The ongoing drought hitting various provinces in SA has left farmers and fresh produce vendors struggling to make ends meet. Farmers are increasing prices to keep their businesses running and customers are the ones paying the price. Vendors selling in the Farmersâ€™ market in Victoria Street told KWAZI DLAMINI how the drought has impacted their businesses.
Bonokwakhe Ncobela, 26, Harding
The drought hit us very hard, I am not even making profit anymore, I do it for the customers because of the relationship I have built with them. The suppliers are unsympathetic; they raise the prices and we cannot even negotiate with them. I started this business in 2008 because I struggled to get a job, but it looks like I will be job hunting soon and the municipality is not helping in any way except arresting us. It is the first time Iâ€™m experiencing this ever since I started, it is really bad now. We used to buy a bag of potatoes for R60 but now it is R90.
Siyakholwa Shezi 29, Mzinyathi
When I started selling here in 2005 things had been running smoothly, but now we don’t get supply easily because things are expensive. We would be happy if the municipality supported us with supplies at cheaper costs because we are really struggling, and we also contribute to the economy as well. We pay for the space that we are using. If the municipality does not help us, how are we going to pay that money to rent for our stands? If we don’t make money, the municipality will also not make money. I have kids to take to school but I can’t afford [to] now and the farmers are ripping us off so we have to buy limited stock.
Nozibusiso Nxumalo 42, Umlazi
I have been selling here for thirteen years and have always went home with meat everyday but now I cannot even go home with bread. The drought got us on our knees; we have been praying for it to end but our prayers are not being answered. I am not educated, this was the only way I could feed my family and it has been making a big difference in my family. In business, you always face difficulties every now and then but not something like this. Itâ€™s hard to find work at my age; I don’t know what to do if things continue like this. I have a child who is at varsity now because of this business but I don’t know how I am going to pay for her fees this year.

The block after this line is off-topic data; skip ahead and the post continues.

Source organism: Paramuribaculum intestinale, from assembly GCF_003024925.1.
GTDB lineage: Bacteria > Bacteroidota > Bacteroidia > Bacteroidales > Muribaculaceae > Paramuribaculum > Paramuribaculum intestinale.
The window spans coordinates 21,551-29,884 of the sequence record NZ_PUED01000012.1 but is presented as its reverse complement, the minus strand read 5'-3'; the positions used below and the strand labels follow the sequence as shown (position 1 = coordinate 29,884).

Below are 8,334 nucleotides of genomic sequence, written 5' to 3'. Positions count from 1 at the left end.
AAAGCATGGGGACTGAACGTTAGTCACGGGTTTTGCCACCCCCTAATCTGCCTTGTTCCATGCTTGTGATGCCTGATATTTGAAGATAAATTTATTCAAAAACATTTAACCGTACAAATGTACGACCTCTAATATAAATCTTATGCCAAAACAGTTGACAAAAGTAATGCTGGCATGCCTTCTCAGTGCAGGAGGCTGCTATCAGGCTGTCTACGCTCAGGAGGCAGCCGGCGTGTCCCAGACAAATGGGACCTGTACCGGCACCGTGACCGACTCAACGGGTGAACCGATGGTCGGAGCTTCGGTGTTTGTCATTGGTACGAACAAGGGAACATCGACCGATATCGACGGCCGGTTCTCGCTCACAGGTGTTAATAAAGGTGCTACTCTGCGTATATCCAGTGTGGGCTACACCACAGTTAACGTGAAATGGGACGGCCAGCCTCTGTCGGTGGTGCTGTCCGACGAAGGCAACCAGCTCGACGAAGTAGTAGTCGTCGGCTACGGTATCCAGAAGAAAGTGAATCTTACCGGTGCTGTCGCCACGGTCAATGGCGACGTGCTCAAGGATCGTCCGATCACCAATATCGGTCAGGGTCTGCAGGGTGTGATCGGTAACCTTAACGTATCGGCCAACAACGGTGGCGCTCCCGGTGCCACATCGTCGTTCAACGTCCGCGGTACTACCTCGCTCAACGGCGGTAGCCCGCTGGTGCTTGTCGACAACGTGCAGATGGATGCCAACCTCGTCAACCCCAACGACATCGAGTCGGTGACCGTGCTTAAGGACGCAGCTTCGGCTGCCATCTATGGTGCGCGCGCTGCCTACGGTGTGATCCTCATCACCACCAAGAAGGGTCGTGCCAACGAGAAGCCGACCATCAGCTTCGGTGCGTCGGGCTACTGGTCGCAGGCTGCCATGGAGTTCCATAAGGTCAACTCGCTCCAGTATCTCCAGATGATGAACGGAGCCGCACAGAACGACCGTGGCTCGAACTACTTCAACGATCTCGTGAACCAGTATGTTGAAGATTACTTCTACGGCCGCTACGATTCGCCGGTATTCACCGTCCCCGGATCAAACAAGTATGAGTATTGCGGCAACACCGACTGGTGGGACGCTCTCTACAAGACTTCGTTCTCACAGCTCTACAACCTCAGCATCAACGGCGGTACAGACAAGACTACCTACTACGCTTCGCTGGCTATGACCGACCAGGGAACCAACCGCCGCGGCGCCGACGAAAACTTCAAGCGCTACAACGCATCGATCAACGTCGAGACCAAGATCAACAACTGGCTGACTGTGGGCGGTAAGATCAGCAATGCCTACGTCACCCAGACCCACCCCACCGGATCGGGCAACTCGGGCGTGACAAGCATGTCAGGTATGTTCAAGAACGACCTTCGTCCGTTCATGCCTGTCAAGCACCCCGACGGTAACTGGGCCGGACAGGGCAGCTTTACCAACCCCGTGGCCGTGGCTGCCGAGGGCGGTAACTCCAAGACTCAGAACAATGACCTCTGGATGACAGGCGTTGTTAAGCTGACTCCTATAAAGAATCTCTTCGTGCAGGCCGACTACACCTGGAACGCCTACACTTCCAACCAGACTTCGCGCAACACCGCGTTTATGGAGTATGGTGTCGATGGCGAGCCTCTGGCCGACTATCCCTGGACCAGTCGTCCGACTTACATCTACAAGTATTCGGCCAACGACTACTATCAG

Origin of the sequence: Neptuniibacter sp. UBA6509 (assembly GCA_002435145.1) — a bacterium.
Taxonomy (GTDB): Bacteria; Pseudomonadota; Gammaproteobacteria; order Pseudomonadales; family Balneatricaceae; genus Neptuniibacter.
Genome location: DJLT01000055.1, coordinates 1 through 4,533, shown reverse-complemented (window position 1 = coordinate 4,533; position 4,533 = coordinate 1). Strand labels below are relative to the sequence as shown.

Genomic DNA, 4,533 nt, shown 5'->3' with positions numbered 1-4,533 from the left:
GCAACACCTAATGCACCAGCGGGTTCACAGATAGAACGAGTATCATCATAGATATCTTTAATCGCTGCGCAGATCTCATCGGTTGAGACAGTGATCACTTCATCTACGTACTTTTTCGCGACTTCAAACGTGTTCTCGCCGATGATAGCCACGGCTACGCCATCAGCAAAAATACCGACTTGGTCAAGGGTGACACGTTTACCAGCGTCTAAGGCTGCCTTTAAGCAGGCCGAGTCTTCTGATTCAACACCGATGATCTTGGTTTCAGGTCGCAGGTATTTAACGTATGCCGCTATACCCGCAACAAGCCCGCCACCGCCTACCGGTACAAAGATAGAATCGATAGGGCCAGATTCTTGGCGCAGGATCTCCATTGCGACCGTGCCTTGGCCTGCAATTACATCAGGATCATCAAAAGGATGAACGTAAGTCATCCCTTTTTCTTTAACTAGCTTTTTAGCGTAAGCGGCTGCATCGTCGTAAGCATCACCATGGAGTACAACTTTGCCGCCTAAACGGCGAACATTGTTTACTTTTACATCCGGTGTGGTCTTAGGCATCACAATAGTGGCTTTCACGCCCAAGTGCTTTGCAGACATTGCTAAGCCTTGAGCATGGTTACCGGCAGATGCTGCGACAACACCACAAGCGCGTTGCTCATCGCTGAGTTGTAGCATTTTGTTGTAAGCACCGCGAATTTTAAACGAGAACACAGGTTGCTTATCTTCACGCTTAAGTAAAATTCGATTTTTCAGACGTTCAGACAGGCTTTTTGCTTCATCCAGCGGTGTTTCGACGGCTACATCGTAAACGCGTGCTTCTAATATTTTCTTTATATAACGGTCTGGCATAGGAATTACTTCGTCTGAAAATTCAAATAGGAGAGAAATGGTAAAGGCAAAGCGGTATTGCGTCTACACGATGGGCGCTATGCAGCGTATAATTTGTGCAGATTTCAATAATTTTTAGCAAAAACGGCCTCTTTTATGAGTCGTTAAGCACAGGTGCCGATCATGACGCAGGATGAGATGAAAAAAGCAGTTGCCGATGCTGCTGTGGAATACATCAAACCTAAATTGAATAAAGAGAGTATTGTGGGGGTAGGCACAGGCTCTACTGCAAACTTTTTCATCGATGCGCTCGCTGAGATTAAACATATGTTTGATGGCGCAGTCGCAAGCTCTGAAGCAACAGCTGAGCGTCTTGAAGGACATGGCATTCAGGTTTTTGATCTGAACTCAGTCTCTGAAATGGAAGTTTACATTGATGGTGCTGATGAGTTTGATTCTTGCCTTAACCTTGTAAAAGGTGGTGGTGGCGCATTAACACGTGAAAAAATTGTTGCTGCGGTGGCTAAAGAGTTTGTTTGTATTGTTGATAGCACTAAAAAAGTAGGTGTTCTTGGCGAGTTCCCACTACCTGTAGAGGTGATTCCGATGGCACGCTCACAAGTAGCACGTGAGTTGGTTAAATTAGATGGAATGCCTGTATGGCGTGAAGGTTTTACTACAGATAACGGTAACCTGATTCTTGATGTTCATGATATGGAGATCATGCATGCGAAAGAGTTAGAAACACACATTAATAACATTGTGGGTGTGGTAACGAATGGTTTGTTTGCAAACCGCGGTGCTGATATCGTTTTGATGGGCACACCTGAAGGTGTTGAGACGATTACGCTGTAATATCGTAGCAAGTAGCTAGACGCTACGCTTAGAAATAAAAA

Thokozani Lukhozi, 40, Harding
I come from a poor family and I could not finish school because no one was working at home to provide for us and I had to step up and fill that void. I started in 2002 while things were cheap and it was a simple business but now it’s very difficult. Things are expensive, even the suppliers give us rotten things for cheap prices because we can’t afford the expensive ones. I cannot even send money back home; things have been difficult because of this drought. Farmers are saying they can’t do anything, things are bad at farms there is no rain. I recently took a one-week break from selling because I did not have money to buy stock to sell and I think it is going to get to a point where I have to stop selling. I am not making money anymore.
Clive Chetty, 24, Newlands West
This is a family business that has been going on for 40 years and it saddens me to see it on the brink of closing down. Prices have increased three times than the normal price because of this drought. It has never happened before for things to be this expensive. Summer harvests are supposed to be cheaper in summer but now itâ€™s not like that, in fact they are expensive now and I don’t even want to think of how much they will cost in winter. The municipality is not doing anything for us and I don’t think there is something they can do because the only cause of this is lack of rain and only God is responsible for that.
Mrs C. Puran, 71, Sea Cow Lake
I came here when I was 19 years old and I have been selling for 50 years. Poverty made me start this business, my husband was not working and I had to come to the streets to feed my children. This drought has made things very difficult for me, I even had to change suppliers for cheaper stock. As you can see now I am washing these onions; they come cheaper but very dirty I have to clean them before selling them. Things are bad even at home, I am sick. Sometimes I cannot even afford to go to the doctor because I have no money. All the 50 years I have been here I have never seen anything like this. Itâ€™s getting harder and harder every day.